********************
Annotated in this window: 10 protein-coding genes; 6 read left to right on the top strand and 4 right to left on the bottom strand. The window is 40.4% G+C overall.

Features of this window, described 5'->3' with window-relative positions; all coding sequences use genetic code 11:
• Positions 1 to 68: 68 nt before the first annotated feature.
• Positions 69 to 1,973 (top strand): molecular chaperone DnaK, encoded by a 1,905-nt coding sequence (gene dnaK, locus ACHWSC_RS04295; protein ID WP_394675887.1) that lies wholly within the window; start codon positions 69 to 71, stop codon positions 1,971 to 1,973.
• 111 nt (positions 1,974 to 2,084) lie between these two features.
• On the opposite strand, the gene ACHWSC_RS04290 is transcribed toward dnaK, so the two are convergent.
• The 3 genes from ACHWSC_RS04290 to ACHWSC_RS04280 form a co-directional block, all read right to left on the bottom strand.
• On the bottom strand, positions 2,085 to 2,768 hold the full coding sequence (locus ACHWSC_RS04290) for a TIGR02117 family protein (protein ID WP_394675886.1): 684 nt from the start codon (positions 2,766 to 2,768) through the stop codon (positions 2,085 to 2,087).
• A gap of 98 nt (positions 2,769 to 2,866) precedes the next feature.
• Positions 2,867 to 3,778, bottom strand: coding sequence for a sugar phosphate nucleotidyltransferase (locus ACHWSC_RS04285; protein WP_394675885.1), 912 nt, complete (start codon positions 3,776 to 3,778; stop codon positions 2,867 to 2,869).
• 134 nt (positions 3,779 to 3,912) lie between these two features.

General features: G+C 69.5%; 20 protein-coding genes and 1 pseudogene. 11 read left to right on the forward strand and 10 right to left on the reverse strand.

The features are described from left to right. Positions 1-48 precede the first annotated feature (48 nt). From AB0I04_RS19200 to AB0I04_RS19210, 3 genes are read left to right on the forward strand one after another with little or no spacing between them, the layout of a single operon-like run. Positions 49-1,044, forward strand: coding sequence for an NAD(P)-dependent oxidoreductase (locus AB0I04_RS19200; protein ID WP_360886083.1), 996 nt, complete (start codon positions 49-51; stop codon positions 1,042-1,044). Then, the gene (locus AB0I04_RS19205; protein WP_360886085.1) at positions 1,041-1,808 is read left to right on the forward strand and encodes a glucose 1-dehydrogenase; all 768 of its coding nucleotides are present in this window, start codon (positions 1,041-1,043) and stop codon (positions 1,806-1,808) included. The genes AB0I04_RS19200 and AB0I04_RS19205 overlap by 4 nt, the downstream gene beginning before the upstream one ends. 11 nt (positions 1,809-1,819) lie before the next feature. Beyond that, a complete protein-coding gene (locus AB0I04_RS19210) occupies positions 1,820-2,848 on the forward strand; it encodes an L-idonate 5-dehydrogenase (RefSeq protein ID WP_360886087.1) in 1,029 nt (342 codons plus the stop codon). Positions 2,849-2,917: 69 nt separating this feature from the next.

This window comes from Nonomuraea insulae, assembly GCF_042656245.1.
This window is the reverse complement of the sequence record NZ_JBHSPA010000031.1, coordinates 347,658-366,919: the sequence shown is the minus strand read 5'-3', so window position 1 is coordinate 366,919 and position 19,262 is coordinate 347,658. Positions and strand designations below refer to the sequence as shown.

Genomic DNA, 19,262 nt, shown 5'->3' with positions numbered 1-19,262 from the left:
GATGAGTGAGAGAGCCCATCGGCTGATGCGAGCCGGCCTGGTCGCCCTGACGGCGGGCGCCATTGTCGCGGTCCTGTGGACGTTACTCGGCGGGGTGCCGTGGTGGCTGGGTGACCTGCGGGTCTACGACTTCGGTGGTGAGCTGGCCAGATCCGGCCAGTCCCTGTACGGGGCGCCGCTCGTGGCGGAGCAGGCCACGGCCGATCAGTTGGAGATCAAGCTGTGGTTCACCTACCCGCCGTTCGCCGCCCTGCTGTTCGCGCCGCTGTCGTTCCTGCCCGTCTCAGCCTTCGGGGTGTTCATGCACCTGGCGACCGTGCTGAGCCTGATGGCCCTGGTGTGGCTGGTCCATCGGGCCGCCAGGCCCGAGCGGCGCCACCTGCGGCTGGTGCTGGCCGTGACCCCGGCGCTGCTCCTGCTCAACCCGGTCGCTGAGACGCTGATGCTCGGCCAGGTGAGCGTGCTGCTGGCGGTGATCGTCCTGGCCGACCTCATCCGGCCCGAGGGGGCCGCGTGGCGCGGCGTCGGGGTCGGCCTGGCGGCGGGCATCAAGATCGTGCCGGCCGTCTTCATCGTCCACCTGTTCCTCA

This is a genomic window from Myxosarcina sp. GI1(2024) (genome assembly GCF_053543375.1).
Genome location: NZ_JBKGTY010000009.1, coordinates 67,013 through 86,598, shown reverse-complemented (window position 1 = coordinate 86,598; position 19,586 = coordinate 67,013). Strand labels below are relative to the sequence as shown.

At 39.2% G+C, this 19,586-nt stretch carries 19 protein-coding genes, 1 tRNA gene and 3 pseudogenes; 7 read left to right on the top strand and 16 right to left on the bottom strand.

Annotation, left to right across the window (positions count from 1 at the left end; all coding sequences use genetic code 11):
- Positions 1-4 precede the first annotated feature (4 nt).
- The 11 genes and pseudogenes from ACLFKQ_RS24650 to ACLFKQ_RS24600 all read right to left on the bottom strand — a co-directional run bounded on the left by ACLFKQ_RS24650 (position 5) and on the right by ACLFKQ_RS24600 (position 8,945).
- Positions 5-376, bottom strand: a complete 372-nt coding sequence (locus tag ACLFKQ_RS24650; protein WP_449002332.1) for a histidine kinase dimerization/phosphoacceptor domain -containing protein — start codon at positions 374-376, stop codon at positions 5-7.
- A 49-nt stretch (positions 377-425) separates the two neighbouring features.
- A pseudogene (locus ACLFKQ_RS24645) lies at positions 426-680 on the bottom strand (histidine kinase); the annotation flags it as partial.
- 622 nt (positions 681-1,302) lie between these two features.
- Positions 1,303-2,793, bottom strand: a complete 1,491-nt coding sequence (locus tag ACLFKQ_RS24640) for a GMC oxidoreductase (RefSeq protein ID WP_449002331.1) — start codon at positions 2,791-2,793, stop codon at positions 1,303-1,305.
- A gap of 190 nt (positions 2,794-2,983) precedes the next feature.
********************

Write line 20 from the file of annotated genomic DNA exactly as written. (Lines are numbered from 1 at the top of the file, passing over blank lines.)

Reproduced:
At 39.2% G+C, this 19,586-nt stretch carries 19 protein-coding genes, 1 tRNA gene and 3 pseudogenes; 7 read left to right on the top strand and 16 right to left on the bottom strand.